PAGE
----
Street Machine




A1950s gem, Hot Rod Girl follows the trials and tribulatio­ns of car-obsessed couple Lisa (Nelson) and Jeff (Smith), and their endeavours with police detective Ben Merrill (the stereotypi­cally chiselled Connors) to get the local hot rodders off the streets and onto the strip.

Lisa is a class-winning dab hand behind the wheel, while Jeff is a gun engine builder, but their lives – and reputation­s – are thrown into turmoil when Jeff’s kid brother Steve (Erickson) is killed in a street-racing crash.

Jeff withdraws into his own world, working his fingers to the bone in an attempt to manage his demons of guilt and grief, leaving Lisa to try and simmer down the group of young hot rodders who are desperate to let their pent-up frustratio­ns loose on the streets.

But time is working against Lisa and detective Ben. Ben’s boss, Captain Logan (Thorson), is buckling under pressure from wowsers and whingers in the community and is pushing to close the drag strip and ban hot rods altogether.

Lisa’s troubles are further compounded when brooding newcomer Bronc Talbott (Andrews) roars into town, stirring up trouble with both the kids and police in equal measure, all the while making sleazy advances to the seemingly now-single Lisa.

When their close friend Flat Top (Gorshin, best remembered as The Riddler from the Batman TV show) comes close to grief while playing chicken, Lisa and Ben team up to pull Jeff out of his downward spiral and refocus his energies on providing guidance to his wayward friends.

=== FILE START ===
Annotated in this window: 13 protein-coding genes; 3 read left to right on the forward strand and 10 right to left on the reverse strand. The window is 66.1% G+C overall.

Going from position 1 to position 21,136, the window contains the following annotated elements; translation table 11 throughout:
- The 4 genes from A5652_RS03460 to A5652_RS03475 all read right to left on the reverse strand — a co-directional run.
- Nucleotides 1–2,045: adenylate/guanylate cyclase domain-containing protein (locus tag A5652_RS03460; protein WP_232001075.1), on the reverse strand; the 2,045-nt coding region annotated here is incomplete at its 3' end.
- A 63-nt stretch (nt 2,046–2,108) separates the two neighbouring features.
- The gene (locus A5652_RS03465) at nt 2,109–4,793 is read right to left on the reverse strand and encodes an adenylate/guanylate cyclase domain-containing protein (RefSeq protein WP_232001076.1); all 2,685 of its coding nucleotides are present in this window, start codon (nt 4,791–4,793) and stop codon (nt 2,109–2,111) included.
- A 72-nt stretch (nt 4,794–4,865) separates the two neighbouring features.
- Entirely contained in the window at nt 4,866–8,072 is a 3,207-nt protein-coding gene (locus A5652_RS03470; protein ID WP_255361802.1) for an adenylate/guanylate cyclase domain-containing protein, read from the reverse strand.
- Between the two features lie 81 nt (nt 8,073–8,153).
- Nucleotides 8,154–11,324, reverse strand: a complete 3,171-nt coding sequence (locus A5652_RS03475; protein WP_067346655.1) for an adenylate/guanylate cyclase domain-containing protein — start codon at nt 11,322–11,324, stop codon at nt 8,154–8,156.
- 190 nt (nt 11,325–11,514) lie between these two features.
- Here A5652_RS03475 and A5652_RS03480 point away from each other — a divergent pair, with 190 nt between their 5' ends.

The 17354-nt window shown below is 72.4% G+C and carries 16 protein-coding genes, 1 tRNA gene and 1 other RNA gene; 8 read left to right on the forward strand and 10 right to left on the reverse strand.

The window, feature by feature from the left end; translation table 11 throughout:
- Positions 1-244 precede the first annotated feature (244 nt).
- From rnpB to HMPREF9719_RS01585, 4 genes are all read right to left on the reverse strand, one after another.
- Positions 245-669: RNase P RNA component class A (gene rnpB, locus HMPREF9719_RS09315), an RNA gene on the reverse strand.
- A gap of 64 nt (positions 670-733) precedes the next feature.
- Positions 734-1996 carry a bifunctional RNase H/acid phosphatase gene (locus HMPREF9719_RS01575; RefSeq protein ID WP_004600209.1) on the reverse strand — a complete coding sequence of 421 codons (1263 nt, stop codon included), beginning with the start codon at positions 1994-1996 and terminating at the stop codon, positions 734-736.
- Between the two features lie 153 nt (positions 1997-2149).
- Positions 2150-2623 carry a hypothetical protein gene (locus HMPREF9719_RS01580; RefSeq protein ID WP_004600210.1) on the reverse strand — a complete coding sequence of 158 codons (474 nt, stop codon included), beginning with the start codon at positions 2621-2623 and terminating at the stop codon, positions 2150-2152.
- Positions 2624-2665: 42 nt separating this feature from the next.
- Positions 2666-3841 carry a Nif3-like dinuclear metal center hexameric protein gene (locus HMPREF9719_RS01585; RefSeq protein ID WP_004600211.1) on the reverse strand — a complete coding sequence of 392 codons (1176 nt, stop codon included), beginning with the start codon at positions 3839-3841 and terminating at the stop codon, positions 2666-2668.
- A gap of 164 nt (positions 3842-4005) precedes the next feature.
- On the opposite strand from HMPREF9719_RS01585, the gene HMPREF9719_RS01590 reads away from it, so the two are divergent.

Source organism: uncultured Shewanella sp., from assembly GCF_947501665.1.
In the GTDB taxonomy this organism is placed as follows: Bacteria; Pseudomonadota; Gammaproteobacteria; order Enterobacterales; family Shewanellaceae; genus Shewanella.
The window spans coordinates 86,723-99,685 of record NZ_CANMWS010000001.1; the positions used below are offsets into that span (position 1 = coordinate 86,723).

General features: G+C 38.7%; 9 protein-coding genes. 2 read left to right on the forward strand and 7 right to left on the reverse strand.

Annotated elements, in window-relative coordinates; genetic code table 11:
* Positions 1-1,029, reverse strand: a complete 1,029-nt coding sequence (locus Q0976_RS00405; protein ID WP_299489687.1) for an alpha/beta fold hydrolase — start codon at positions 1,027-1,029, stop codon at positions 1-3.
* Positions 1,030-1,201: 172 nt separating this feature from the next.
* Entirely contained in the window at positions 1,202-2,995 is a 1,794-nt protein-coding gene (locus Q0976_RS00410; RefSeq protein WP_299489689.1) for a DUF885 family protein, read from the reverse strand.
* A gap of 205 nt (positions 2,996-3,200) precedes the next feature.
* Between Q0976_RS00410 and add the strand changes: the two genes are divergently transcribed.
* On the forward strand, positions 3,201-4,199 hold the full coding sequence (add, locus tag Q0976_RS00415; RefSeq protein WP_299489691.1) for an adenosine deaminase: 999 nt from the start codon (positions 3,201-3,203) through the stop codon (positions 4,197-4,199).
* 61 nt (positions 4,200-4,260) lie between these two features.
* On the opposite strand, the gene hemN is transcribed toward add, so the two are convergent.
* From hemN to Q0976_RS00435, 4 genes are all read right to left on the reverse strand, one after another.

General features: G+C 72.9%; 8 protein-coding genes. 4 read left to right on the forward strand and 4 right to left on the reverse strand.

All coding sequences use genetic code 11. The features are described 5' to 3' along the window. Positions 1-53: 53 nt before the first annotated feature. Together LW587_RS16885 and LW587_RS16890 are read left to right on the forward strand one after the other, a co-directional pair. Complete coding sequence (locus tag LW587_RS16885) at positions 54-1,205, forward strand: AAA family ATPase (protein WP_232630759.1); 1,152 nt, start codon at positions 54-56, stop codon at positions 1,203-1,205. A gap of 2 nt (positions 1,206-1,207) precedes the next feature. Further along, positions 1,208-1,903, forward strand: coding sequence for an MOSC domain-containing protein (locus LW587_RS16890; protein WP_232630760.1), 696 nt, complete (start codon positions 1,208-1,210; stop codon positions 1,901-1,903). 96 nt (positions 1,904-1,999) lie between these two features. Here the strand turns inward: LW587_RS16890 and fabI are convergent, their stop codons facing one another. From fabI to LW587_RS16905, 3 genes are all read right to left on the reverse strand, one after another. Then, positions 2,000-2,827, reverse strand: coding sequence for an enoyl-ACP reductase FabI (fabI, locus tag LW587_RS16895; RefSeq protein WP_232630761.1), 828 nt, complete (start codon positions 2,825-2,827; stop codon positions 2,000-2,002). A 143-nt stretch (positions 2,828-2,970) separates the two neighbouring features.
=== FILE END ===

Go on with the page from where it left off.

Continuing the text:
When the dark clouds are seemingly starting to clear, a jilted Talbott shows up in his Oldsmobile 88 and pushes Jeff and Lisa in their ’55 Thunderbir­d into a mountain race with dire consequenc­es. Can the couple navigate their way through this latest crisis, or will their hot-rodding future be dashed forever?


ONE of the first films to explore the storyline of rebellious hot rodders taking on the law, Hot Rod Girl is a simple flick at heart. It features all of the hallmarks of a 70-year-old B-movie, including cheesy dialogue, contrived drama and overacting aplenty, but this doesn’t detract from the viewing experience and actually works, provided you leave critical parts of your brain in the foyer. The drag racing action was filmed at the long-defunct San Fernando Raceway and features myriad cool customs and hot rods in their element, long before their styles were dubbed ‘traditiona­l’.

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